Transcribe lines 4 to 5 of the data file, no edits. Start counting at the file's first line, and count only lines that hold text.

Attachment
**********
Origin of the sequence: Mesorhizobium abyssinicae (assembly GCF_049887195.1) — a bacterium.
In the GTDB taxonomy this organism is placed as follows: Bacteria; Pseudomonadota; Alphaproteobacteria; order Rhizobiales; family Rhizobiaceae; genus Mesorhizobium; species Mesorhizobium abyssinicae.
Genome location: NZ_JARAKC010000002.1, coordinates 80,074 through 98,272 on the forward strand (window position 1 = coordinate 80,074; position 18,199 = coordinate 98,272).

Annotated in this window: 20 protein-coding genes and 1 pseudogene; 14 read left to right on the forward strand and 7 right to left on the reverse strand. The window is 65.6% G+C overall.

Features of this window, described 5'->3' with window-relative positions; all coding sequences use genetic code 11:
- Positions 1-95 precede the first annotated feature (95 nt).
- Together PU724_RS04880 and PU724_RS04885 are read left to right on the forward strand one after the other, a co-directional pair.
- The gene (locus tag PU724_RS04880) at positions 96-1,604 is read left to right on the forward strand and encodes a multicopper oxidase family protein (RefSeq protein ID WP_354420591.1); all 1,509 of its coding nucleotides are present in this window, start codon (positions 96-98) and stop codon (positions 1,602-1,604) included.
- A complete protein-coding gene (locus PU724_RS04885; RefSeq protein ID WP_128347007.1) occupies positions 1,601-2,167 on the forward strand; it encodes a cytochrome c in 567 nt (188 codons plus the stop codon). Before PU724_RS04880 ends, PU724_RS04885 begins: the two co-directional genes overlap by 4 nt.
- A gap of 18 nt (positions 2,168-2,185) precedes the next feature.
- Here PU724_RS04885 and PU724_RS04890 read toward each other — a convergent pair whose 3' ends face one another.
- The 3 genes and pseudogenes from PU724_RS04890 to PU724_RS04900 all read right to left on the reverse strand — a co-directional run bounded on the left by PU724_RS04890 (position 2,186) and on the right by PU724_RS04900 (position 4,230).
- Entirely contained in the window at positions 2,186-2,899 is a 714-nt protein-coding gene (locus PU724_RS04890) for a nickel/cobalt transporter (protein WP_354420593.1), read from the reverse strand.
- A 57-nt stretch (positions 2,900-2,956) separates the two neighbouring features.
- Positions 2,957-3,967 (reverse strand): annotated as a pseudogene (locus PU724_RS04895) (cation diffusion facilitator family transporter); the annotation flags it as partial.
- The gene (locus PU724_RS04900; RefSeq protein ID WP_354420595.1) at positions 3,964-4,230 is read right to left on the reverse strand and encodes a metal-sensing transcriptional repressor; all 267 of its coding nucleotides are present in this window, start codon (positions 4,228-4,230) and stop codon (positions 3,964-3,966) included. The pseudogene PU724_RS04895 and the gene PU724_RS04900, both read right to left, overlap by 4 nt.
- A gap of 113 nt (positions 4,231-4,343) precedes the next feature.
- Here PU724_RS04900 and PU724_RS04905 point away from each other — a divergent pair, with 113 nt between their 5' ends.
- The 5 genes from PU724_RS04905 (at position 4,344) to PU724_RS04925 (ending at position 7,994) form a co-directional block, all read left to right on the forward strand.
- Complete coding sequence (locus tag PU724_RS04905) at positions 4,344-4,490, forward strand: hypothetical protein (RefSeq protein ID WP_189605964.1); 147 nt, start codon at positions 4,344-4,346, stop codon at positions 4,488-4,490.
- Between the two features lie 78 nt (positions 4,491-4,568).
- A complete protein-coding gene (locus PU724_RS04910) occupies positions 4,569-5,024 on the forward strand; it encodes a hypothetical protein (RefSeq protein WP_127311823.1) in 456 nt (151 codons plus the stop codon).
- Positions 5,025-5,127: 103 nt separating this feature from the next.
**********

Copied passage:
Annotated in this window: 20 protein-coding genes and 1 pseudogene; 14 read left to right on the forward strand and 7 right to left on the reverse strand. The window is 65.6% G+C overall.

Features of this window, described 5'->3' with window-relative positions; all coding sequences use genetic code 11: